On ‘Before,’ James Blake Aims to Lift Fans Out of the Pandemic Doldrums

If James Blake’s early singles pulsed with the restless energy of an artist searching for a place to confidently land between the stutter-step rhythms of UK grime and 2-step, the singer-songwriter-producer’s latest offering “Before” feels a bit lost. Blake’s long-players have consistently found intimate, comfortable grooves where his yearning, singular voice could explore the ups and downs of love, loss and life, offering uptempo tracks as a reprieve or escape from that poignant navel-gazing. His “Before” EP tries to do both at the same time, in the process creating music that makes you want to gather quietly in a corner of the dancefloor rather than jump and writhe in the kind of desperate, joyful release that Blake (and let’s be honest, his fans) desperately need in the age of Covid.

Listening to the opening track, “I Keep Calling,” in the context of early singles like “CMYK,” it’s hard to know if Blake has grown more confident, more self-indulgent, or simply more overwhelmed by the influence of so much other music from artists that sounds like his own. Fans of Frank Ocean and Solange — and not just of the tracks Blake did with them — will find kindred content in his effort here, straddling noddable grooves and the kind of idiosyncratic details (small echoes and looped samples) that are often easier to admire than enjoy. Remaking Charlotte Day Wilson’s sublime “Falling Apart” in his own image, with the help of original producer Erick the Architect, Blake marches unhurried towards the throb of a banger better designed for the space between a pair of headphones than the creaking floor of a discotheque, shifting tempos without the mounting effect of either a musical or emotional climax. Blake the songwriter’s inclination toward nuance serves Blake the producer poorly here — at least if the goal is to get feet shuffling — showcasing both his gifts and shortcomings as an artist.

Vocally, Blake is a forlorn woodwind — an oboe or clarinet — and what true capital-D dance music needs is joyful brass. His music communicates subtle grandeur, but rarely joyful abandon. It’s introspective and atmospheric. Possibly it’s because there aren’t clubs open to fill, but tracks like aforementioned “I Keep Calling” feel better suited for dance sessions at home, building and ebbing without the steady pacing (much less booming payoffs) of true roof raisers. Then again, maybe that’s exactly the kind of dancing that Blake wants to induce. His music video for “Before” features a montage of his favorite dancers reacting to his song in their own personal space, and individually and collectively they tap into the song’s transcendent, expressive beauty, but it’s an interpretive piece rather than the irresistible explosion of not being able to sit still when hearing something.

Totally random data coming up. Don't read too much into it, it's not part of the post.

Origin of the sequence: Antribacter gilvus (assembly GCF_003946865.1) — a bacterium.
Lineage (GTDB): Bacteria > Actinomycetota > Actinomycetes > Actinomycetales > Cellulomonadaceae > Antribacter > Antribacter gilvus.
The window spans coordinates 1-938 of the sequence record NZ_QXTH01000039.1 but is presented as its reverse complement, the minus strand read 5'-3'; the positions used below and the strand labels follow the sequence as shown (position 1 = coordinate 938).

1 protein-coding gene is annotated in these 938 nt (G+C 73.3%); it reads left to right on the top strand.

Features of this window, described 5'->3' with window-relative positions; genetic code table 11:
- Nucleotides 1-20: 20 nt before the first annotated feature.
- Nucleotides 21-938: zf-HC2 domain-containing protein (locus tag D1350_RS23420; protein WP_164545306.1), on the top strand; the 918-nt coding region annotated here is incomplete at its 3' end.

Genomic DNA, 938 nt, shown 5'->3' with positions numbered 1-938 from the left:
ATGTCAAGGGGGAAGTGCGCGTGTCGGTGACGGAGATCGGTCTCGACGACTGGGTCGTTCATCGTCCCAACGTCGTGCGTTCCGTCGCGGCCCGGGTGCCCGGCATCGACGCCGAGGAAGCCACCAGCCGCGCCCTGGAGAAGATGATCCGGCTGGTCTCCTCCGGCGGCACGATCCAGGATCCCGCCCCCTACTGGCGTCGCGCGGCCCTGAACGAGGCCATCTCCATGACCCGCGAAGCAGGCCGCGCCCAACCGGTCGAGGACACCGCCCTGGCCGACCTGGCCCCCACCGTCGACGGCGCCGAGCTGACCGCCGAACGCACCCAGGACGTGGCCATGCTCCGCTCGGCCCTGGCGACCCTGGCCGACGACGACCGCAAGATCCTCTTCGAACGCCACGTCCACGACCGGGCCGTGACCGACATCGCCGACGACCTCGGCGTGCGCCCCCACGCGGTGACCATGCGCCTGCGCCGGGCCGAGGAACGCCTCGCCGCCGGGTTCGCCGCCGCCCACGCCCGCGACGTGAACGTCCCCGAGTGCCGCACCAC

There’s also the problem that it all feels like “pandemic music,” at a time when most listeners aren’t ready to reflect on a painful and isolating time period they’re not even through, if they ever will be. From “Summer of Now,” lyrics like, “I’m not the summer of 2015 / But I can be the summer of now,” sound much less hopeful or optimistic than presumably intended when he sings it, especially sped up to a plaintive, chipmunk-like trill. Meanwhile, “Do You Ever” perfectly captures the feeling we’ve all been going through — relitigating past relationships with lyrics like, “do you ever think about me?,” wondering about worlds passing us by — as the quiet clang of a chugging four-four beat adds half-hearted pep.

Ultimately, what made Blake’s music consistently resonant in the past is what may be keeping this particular effort from achieving its intended purpose: because he is so skilled at evoking an intensely specific sensation — the process of thinking about feeling — he fails to tap directly into the feelings themselves. What that means in terms of “Before” is that even at just over 16 minutes, the four tracks quickly deepen in complexity and enjoyment over multiple listens, allowing fans to appreciate the detail and care that went into a release that might otherwise feel like a stopgap between major efforts. But as a “dance” album or just a morsel of new material from a beloved artist, “Before” inadvertently offers a better metaphor for our collective experiences during the pandemic than any kind of escape or release from isolation — reaching towards hope, joy, and even relief without being quite sure how, and still not feeling comfortable even when we momentarily find it.  

Before” releases Oct. 14 on Apple Music.